He books a trip to Dallas.
Wednesday, May 6
Collins is not the father.
The news sets off a different kind of frenzy. In the eyes of NFL teams, it is now more probable than not that Collins had nothing to do with the murder of Brittany Mills and her son. (At the time of publication, police in Baton Rouge had not made an arrest or identified a suspect.)
Gilmore's and Collins' smartphones won't stop buzzing. There are typically no recruitment visits for UDFAs; you go to a team with the intention of signing. Still, Collins has a contingency plan. He’ll to go Miami if Dallas doesn’t feel right.
“The house was as gorgeous as you can imagine,” Gilmore says. “Mr. Jones just sat there and talked. He talked about his background and where he came from, how he’d been through hard times, and how he became the man he was. It was chilling. He said, ‘You go through hard times, and that’s what makes you what you are.’
“He talked about how the media and the world can call for your head, like when he fired Tom Landry, but he made the changes necessary and believed in his people.”
Jones and Collins talk into the night, and Collins understands that he’ll have the chance to start immediately if he can beat out ho-hum left guard Ronald Leary.
Collins decides to sleep on it before making a final decision.
Thursday, May 7
Along with his son, Stephen, the Cowboys’ chief operating officer, and his daughter, Charlotte Anderson, a Cowboys’ executive vice president, Jerry Jones arrives at Collins’ hotel to make one final pitch. Later in the morning, Collins tells his mother and agent, “There’s no other place I need to be. I believe that in my heart.”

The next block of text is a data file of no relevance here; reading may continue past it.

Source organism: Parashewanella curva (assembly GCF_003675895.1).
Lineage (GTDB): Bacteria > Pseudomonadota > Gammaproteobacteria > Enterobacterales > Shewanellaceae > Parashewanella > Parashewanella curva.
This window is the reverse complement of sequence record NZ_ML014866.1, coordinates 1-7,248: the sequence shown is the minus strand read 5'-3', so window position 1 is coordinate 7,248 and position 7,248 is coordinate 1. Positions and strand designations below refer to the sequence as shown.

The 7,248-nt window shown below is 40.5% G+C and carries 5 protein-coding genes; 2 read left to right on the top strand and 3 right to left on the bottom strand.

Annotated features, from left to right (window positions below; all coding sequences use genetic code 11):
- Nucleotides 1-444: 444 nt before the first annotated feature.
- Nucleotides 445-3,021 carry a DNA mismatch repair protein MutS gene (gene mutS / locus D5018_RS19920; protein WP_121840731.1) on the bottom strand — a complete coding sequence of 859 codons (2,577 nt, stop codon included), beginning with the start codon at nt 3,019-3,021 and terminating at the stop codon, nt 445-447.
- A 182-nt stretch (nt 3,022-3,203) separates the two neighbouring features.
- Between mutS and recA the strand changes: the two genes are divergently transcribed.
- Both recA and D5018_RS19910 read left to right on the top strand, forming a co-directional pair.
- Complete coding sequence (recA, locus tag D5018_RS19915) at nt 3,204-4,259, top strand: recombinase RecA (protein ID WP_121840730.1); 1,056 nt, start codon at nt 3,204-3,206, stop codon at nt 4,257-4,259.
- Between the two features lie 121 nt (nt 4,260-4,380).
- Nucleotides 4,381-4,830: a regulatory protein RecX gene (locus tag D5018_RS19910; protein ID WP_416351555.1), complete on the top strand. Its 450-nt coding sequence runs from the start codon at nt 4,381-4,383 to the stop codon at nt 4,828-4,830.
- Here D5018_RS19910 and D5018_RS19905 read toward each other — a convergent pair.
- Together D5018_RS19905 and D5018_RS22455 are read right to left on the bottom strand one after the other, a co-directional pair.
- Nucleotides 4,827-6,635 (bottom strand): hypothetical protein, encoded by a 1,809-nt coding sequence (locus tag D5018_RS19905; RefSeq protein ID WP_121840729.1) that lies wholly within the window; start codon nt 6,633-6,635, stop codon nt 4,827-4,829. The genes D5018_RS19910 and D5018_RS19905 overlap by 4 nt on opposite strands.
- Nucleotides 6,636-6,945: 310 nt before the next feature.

He signs a three-year, fully guaranteed deal worth $1.7 million, not counting the possibilities of a high tender or performance bonuses. Still, Collins has lost nearly $15 million because of a murder case in which he hasn’t been deemed a suspect or a person of interest.
At his introductory press conference, he wears a blue Cowboys polo and a blue Cowboys fitted hat, and he takes more than a few deeps sighs of relief.
“I can’t even find the words to describe it,” he says. “I believe that God has a plan for everything, and I believe that his plan for me was different. Never before has this ever happened.
“And I’m here. I’m a part of something great.”
* Story has been updated to reflect sourcing. The Baton Rouge Police Department has disputed certain assertions about when police were available to talk to Collins. At the time of publication the department did not respond to a request for clarification on these points.